Tiny farming: herbs

Gardens within gardens

Herb and home gardens

One part of this year’s plan is to expand the herb area from a few beds into a real little herb garden AND to create a home veggie garden. Here is the starting point (along with my shadow). At the bottom of the photo in the overgrowth are sections of sage, oregano and thyme, all doing fine after overwintering with no cover whatsoever, other than the snow. They need to be cleaned up and I’m going to move some. Next, I finally transplanted the parsley from plug sheets started in February, two varieties, Plain Italian flat leaf and Green River curly. The open area is waiting for warmer nights—over the next couple of weeks, I’ll transplant dill, basil, and see if cilantro can survive the jump from tray to field, and direct seed a bunch of others. I haven’t quite figured out where cutting flowers will go, maybe some here as well. And then, in the top corner, marked by 6′ stakes for trellis netting, I’m doing a home veggie garden, 20′x25′, with a little bit of everything, a tinier version of the big garden… It’s a little crazy as far as making work, but the idea is to have a demo for farm stand customers who want to start their own gardens. The more veggie gardens the merrier! :)

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Potatoes and people

Seeding potatoes

Finishing off the potato planting. Sherry is a second year CSA member, Brian a regular customer at the farmers’ market. They both approached me to get into the field for a bit, and it fit with the People Year on this tiny farm. It’s fun and it’s tricky. Each little step away from the ultra simple model of just me and the field brings on more considerations along with whatever the improvement—in this case, the basic pleasure of sharing work that’s fun to do! More »

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Greenhouse filling up

Greenhouse filling up

The seedling side of the greenhouse is already almost full. All of the tomatoes, eggplant and peppers in 3″pots (around 700) are out there, which is only almost a quarter of everything that’s going. I’m gonna have to make some space! There are many things to do. Last frost date is approaching and the long-range weather forecast, not worth a lot but still worth looking at, predicts temperatures steadily rising—planting out to the field will likely happen “on schedule” around the 20th. The farmers’ market is also starting, and I need to do some carpentry to finish up the new stand. Two-thirds of the potatoes still have to go in. There’s a whole list of seedlings that need to be started indoors. There are the flowers and herbs to tend to, separate areas on their own. The grass is jumping and the paths need a first mowing now! And so on. If you’re into a little higher pressure gardening, around here, this is the time of year for you!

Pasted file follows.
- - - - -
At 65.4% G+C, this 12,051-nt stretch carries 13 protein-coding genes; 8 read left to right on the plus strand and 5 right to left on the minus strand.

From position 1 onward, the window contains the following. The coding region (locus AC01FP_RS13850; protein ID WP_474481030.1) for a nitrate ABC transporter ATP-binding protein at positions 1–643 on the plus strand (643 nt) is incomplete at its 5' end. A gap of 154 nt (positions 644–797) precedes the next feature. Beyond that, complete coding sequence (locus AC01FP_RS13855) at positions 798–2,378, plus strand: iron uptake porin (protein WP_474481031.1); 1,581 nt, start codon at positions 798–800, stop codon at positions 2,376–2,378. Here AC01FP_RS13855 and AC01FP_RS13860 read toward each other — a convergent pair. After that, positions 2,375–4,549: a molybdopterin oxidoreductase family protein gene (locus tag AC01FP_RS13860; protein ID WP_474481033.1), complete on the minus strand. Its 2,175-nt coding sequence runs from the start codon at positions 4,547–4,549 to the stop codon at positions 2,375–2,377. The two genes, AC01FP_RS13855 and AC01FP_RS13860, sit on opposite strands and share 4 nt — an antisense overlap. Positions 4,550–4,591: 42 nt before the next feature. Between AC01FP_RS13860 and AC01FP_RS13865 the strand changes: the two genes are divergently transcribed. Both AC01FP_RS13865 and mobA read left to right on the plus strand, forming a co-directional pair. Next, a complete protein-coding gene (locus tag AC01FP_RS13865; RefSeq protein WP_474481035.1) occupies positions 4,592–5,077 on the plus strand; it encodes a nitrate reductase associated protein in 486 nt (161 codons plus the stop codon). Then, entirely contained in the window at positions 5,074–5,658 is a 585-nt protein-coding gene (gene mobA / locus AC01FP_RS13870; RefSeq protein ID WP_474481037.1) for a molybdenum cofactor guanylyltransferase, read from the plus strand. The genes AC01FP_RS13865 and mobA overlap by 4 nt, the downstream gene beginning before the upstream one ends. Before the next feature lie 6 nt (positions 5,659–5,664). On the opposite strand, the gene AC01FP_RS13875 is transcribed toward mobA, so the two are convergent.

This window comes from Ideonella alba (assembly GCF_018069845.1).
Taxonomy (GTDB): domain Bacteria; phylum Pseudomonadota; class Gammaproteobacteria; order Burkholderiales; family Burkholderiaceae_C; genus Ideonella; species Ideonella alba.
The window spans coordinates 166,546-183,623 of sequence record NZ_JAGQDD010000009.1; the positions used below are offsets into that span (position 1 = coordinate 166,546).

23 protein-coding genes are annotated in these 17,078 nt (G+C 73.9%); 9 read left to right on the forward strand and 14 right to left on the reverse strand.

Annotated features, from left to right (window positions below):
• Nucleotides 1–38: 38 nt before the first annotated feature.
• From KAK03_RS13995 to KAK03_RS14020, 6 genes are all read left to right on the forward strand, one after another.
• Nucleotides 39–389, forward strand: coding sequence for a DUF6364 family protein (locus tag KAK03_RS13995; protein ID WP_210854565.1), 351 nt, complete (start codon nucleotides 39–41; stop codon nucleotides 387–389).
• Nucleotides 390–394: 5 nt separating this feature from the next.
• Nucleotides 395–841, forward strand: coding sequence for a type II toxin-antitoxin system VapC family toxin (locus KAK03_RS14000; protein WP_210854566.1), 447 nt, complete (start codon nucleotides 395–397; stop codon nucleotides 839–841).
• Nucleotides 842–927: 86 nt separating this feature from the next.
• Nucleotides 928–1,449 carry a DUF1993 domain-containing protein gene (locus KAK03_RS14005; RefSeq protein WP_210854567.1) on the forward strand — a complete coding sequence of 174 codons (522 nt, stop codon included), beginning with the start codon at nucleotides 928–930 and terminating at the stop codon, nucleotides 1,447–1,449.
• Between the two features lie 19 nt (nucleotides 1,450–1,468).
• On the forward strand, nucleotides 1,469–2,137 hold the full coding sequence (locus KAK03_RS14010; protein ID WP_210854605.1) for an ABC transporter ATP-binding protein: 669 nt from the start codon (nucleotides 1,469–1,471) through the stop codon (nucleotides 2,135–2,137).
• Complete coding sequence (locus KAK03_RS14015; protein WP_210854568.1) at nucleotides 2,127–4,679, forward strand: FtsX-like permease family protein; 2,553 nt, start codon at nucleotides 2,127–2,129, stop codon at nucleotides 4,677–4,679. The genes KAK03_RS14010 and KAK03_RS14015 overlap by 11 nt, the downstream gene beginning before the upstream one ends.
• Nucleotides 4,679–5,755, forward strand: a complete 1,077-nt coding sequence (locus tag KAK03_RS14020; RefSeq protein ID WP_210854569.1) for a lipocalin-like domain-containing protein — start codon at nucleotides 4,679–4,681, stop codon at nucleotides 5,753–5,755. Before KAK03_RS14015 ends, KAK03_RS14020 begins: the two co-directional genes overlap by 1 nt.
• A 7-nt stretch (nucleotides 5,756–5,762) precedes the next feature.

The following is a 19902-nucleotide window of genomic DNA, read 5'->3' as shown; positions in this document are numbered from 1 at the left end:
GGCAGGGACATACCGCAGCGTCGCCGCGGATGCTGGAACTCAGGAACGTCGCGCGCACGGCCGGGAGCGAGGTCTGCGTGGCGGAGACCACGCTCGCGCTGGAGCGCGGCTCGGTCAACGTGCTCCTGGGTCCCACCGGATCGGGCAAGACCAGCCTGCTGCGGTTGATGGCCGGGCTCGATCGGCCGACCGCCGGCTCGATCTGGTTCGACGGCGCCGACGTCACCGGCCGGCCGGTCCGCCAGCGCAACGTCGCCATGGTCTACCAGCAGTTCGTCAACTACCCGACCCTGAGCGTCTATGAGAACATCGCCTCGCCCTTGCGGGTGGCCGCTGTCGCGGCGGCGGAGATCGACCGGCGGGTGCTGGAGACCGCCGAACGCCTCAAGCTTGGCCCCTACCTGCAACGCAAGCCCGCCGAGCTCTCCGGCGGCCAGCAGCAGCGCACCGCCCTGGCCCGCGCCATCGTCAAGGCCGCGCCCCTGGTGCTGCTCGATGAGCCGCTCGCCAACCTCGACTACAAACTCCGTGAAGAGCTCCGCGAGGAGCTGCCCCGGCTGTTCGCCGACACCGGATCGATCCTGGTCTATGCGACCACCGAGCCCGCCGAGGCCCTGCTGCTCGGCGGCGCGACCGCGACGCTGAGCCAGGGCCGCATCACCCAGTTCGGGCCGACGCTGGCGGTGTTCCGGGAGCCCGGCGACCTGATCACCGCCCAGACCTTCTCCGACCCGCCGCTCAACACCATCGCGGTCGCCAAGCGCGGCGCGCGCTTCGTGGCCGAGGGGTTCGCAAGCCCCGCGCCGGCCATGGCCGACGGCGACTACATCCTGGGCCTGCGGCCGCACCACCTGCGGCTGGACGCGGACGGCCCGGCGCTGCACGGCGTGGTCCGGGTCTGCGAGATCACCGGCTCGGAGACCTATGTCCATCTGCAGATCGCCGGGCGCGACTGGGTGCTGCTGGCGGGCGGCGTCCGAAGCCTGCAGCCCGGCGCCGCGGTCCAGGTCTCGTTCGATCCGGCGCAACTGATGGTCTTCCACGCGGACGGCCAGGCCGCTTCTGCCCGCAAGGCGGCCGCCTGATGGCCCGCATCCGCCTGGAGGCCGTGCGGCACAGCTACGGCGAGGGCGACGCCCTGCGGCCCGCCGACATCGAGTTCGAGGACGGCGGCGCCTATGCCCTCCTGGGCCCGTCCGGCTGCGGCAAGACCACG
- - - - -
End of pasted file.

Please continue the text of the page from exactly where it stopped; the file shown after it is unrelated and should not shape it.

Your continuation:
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Rosemary cloned

Rosemary clone

The little gamble on propagating rosemary from frail cuttings paid off at 20%. Out of about 40 starts, eight took root, this without any sort of rooting compound. I put them in 3″ peat pots yesterday. They’re headed for the summer herb garden.

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Chives

Chives

More tiny greenery from the trays! Chives are doing well, they’ve already been out in the sun and wind for a few days to toughen them up, and will be heading to the greenhouse soon to make way for others under the lights. Also in the herb collection this year: sage, parsley, thyme, rosemary, cilantro, dill, oregano, basil, and possibly fennel, marjoram and savory.

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Rosemary revival

Rosemary cuttings

A little experiment in vegetative propagation—replicating rosemary from tiny, stressed cuttings. Most of the potted rosemary taken up from the herb garden last season got toasted after too many -20°C nights in the unheated greenhouse (a bit of a random how-cold-can-they-go experiment). These tiny cuttings came from one that was taken indoors earlier. They’re kinda frail and stretched from relatively low light (“etiolated” is the typically uncommon technical term). They’ve already been three days in the tray, let’s see how they do. (results)

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